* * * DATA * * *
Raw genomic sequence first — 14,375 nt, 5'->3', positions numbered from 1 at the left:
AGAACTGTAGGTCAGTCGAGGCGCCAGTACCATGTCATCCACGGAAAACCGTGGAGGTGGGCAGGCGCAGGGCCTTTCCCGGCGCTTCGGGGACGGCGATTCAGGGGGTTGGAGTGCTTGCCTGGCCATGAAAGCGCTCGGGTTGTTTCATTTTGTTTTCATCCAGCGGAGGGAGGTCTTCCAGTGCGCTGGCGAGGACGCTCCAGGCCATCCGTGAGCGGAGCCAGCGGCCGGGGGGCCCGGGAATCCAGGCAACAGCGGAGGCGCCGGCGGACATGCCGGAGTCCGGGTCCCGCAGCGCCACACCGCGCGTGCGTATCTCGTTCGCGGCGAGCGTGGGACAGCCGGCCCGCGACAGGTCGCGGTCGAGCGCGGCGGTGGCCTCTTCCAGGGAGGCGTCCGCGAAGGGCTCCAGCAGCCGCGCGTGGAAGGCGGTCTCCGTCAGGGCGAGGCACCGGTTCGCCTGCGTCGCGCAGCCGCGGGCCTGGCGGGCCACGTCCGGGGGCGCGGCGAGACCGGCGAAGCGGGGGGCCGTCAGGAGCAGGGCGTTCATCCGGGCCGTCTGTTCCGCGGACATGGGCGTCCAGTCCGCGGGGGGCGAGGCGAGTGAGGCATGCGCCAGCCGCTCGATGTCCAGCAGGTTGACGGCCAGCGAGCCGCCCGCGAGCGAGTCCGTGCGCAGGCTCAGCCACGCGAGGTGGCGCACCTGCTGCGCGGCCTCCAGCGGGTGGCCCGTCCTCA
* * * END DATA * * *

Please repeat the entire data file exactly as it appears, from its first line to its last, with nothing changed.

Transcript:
Raw genomic sequence first — 14,375 nt, 5'->3', positions numbered from 1 at the left:
AGAACTGTAGGTCAGTCGAGGCGCCAGTACCATGTCATCCACGGAAAACCGTGGAGGTGGGCAGGCGCAGGGCCTTTCCCGGCGCTTCGGGGACGGCGATTCAGGGGGTTGGAGTGCTTGCCTGGCCATGAAAGCGCTCGGGTTGTTTCATTTTGTTTTCATCCAGCGGAGGGAGGTCTTCCAGTGCGCTGGCGAGGACGCTCCAGGCCATCCGTGAGCGGAGCCAGCGGCCGGGGGGCCCGGGAATCCAGGCAACAGCGGAGGCGCCGGCGGACATGCCGGAGTCCGGGTCCCGCAGCGCCACACCGCGCGTGCGTATCTCGTTCGCGGCGAGCGTGGGACAGCCGGCCCGCGACAGGTCGCGGTCGAGCGCGGCGGTGGCCTCTTCCAGGGAGGCGTCCGCGAAGGGCTCCAGCAGCCGCGCGTGGAAGGCGGTCTCCGTCAGGGCGAGGCACCGGTTCGCCTGCGTCGCGCAGCCGCGGGCCTGGCGGGCCACGTCCGGGGGCGCGGCGAGACCGGCGAAGCGGGGGGCCGTCAGGAGCAGGGCGTTCATCCGGGCCGTCTGTTCCGCGGACATGGGCGTCCAGTCCGCGGGGGGCGAGGCGAGTGAGGCATGCGCCAGCCGCTCGATGTCCAGCAGGTTGACGGCCAGCGAGCCGCCCGCGAGCGAGTCCGTGCGCAGGCTCAGCCACGCGAGGTGGCGCACCTGCTGCGCGGCCTCCAGCGGGTGGCCCGTCCTCA